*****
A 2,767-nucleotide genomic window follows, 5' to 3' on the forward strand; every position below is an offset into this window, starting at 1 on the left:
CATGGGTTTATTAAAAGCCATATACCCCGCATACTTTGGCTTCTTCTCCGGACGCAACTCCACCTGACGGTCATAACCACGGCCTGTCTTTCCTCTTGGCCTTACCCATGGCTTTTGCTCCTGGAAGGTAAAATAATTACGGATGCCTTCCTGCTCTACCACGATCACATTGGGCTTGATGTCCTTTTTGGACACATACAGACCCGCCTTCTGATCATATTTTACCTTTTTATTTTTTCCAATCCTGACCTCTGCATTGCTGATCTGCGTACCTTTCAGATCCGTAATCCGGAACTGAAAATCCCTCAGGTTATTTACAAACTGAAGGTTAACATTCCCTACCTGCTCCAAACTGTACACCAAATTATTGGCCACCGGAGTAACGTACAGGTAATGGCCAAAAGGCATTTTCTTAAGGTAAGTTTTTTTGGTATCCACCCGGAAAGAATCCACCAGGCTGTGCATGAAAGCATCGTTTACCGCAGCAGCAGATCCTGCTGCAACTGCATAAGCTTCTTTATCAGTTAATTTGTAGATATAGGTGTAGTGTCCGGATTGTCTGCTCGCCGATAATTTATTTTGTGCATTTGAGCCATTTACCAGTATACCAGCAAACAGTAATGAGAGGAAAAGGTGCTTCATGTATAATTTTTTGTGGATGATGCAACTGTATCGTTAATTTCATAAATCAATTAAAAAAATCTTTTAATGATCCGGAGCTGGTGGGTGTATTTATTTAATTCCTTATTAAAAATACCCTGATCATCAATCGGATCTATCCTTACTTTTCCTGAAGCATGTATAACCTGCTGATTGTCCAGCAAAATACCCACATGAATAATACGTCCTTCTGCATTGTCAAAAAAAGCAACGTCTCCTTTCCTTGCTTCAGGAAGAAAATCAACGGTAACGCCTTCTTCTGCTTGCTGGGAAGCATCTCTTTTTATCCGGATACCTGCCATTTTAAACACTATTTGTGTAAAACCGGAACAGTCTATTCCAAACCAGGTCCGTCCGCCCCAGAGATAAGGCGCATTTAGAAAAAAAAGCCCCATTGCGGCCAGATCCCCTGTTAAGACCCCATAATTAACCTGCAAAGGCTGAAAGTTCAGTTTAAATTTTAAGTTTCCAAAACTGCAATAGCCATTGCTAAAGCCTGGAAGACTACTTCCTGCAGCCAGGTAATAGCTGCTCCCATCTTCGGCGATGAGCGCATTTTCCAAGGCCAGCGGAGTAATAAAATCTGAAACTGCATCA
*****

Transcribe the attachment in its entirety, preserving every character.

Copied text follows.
A 2,767-nucleotide genomic window follows, 5' to 3' on the forward strand; every position below is an offset into this window, starting at 1 on the left:
CATGGGTTTATTAAAAGCCATATACCCCGCATACTTTGGCTTCTTCTCCGGACGCAACTCCACCTGACGGTCATAACCACGGCCTGTCTTTCCTCTTGGCCTTACCCATGGCTTTTGCTCCTGGAAGGTAAAATAATTACGGATGCCTTCCTGCTCTACCACGATCACATTGGGCTTGATGTCCTTTTTGGACACATACAGACCCGCCTTCTGATCATATTTTACCTTTTTATTTTTTCCAATCCTGACCTCTGCATTGCTGATCTGCGTACCTTTCAGATCCGTAATCCGGAACTGAAAATCCCTCAGGTTATTTACAAACTGAAGGTTAACATTCCCTACCTGCTCCAAACTGTACACCAAATTATTGGCCACCGGAGTAACGTACAGGTAATGGCCAAAAGGCATTTTCTTAAGGTAAGTTTTTTTGGTATCCACCCGGAAAGAATCCACCAGGCTGTGCATGAAAGCATCGTTTACCGCAGCAGCAGATCCTGCTGCAACTGCATAAGCTTCTTTATCAGTTAATTTGTAGATATAGGTGTAGTGTCCGGATTGTCTGCTCGCCGATAATTTATTTTGTGCATTTGAGCCATTTACCAGTATACCAGCAAACAGTAATGAGAGGAAAAGGTGCTTCATGTATAATTTTTTGTGGATGATGCAACTGTATCGTTAATTTCATAAATCAATTAAAAAAATCTTTTAATGATCCGGAGCTGGTGGGTGTATTTATTTAATTCCTTATTAAAAATACCCTGATCATCAATCGGATCTATCCTTACTTTTCCTGAAGCATGTATAACCTGCTGATTGTCCAGCAAAATACCCACATGAATAATACGTCCTTCTGCATTGTCAAAAAAAGCAACGTCTCCTTTCCTTGCTTCAGGAAGAAAATCAACGGTAACGCCTTCTTCTGCTTGCTGGGAAGCATCTCTTTTTATCCGGATACCTGCCATTTTAAACACTATTTGTGTAAAACCGGAACAGTCTATTCCAAACCAGGTCCGTCCGCCCCAGAGATAAGGCGCATTTAGAAAAAAAAGCCCCATTGCGGCCAGATCCCCTGTTAAGACCCCATAATTAACCTGCAAAGGCTGAAAGTTCAGTTTAAATTTTAAGTTTCCAAAACTGCAATAGCCATTGCTAAAGCCTGGAAGACTACTTCCTGCAGCCAGGTAATAGCTGCTCCCATCTTCGGCGATGAGCGCATTTTCCAAGGCCAGCGGAGTAATAAAATCTGAAACTGCATCA